When all was left was the tracks of the backhoe, I thought that laying down some giant doilies seemed appropriate. Or at least it didn't seem any more ridiculous than levelling the gardens along a useless spur where the rails have long disappeared under the tarmac of some streets it used to cross.
There was no one around when I unfurled the two 10-foot-wide doilies on the bare dirt after the land-clearers left for the day - eerie for a time and place where there's usually all sorts of people tending their vegetables, walking dogs, riding bikes, pushing strollers or just surveying the spring coming on. But soon a few curious souls ventured in to ask what I was doing or snap some Instagram-destined pics. Conversations started up, mostly about Those Assholes but also about the grandmothers who loved their doilies, or the other things that these things reminded them of. A bit of absurdity in the face of absurdity, but it kick-started something.
When one's world seems unbearable "it is the sublime madness that makes one sing," Pulitzer-prize-winning war correspondent/author/minister Chris Hedges told the crowd at a packed downtown church two weeks ago. Acts of creative expression in the face of devastation are signs of a belief in a "divine justice." They are small acts of hope that say, 'We exist.'
Hedges rocks your world view here (talk begins at 16-minute mark):
Maybe it's the chilly monochromatic climate at work here, but I'm suddenly wrapping myself up granny squares. The more I think about them, the more potential I see.
There's a lot of culture woven into those fuzzy little colour grids. They're there in the background of popular culture, infusing irony and cozy home-yness, nostalgia and disdain. One graces the couches of neuroscientist Amy Farrah Fowler's nerdy apartment and Roseanne's working-class house. Jemaine sleeps under one (badly).
Sure, they achieve that soupçon of shabbiness or tastelessness essential to the story but those set decorators are no idiots; granny squares inject hits of high colour and pattern to the visual field. They are trippy, decorative non-decor objects. Their form is used because of their assumed function over form.
They are the throws that are thrown around, their colourful geometry reflected and refracted so that they radiate western domestic culture, love it or hate it.
Cate Blanchett adorned a designer version on the red carpet, to a chorus of derision by the fashion police, which secured the actress more publicity.
There's something delicious in the mix between haute couture and the easy, scrappy crochet method that results in over 13,000 Etsy items under the search term, "granny squares".
I've loved/hated granny squares ever since my cousin and I were given matching shrink vests at age 10, from our moms. I would have been wearing that single, large purple granny square at a time when the Italian dads in the neighbourhood were setting up that granny-square pattern in concrete breeze walls around their brand new Vancouver Specials.
Like the blankets, the breeze walls evoke utility and thrift but are visually interesting enough to warrant new consideration. The modularity of granny squares and breeze-wall blocks ooze with potential, especially as a mash-up.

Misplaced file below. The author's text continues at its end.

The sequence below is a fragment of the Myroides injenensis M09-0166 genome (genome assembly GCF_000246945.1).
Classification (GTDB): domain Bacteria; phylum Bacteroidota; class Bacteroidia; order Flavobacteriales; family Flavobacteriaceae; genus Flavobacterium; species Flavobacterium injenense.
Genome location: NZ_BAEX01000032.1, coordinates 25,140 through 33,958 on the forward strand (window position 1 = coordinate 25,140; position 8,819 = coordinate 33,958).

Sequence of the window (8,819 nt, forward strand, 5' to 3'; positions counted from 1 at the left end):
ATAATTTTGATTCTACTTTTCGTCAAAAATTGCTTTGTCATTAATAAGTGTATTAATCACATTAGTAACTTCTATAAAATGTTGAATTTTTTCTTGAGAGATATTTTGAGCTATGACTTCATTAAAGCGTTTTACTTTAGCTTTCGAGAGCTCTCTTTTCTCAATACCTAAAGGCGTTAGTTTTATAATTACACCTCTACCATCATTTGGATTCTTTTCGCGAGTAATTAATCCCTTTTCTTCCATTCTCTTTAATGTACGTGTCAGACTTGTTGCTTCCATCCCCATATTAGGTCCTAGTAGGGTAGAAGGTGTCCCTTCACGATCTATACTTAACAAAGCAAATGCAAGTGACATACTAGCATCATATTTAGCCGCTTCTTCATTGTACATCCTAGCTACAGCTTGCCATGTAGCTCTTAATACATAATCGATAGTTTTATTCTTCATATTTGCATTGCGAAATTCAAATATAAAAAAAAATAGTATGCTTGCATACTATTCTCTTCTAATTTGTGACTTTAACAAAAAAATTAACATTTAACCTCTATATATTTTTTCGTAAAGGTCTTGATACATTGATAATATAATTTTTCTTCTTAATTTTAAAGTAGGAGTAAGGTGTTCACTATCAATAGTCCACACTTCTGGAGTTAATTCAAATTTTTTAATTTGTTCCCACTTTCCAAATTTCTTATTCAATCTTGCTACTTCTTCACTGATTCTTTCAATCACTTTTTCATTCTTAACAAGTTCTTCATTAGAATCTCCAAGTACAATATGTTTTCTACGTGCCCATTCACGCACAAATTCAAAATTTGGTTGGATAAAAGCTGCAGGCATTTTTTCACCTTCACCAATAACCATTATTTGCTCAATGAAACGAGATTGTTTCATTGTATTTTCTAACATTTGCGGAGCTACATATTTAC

Granny squares command attention. The Los Angeles Craft and Folk Art Museum took on new dimensions when it was covered in thousands of donated granny squares as part of its CAFAM Granny Squared installation a couple of years ago.
Suddenly, a city that is generally at odds with notions of the handmade, the domestic and the artisanal was attracting mainstream media attention for its collaborative crocheted culture jam.
A couple of years before that, in 2011, members of many Finnish women's organizations and the craft teachers' union blanketed Helsinki Cathedral's steps in 3,800 granny square tilkkupeitosta (Finnish for 'quilt').
The modular motif marries beautifully to existing architecture, as the granny squares take on a Tetris effect, cascading down to the giant public square in this domestic intervention.
But what about the granny square as a building block itself? What if a building appeared to rise out of a giant crocheted coverlet? How could concretized crocheted granny squares be utilized as sculpture?
It's a fuzzy concept worth building on.
It's getting close to a decade since I packed it all in: my needles and wool, my sewing machine and fabrics, my mid-level-management career. There was more to explore.
I've been mixing it up with a wide range of materials (and makers) ever since but even I'm surprised to find that my latest tools of choice for bushwacking new routes of making are the ol' crochet hooks, knitting needles, rug hooks and embroidery needles.
The line on the paper has always been too limiting to me; I need to pick up that line, play with it in my hands, turn it into area, then volume. I remain entranced by the possibilities of connecting something created by a silkworm or an industrial manufacturing plant to a mathematical model or a wearable with uncomfortable connotations.
The beauty of fiber is in its physical and metaphorical ability to connect the Art side to the Design side (not to mention the science side), weaving the two together until it's clear that playing with ideas cannot be put into separate boxes.
Except if we're talking shipping boxes, for the Toronto Design Offsite (TO DO) Festival next month.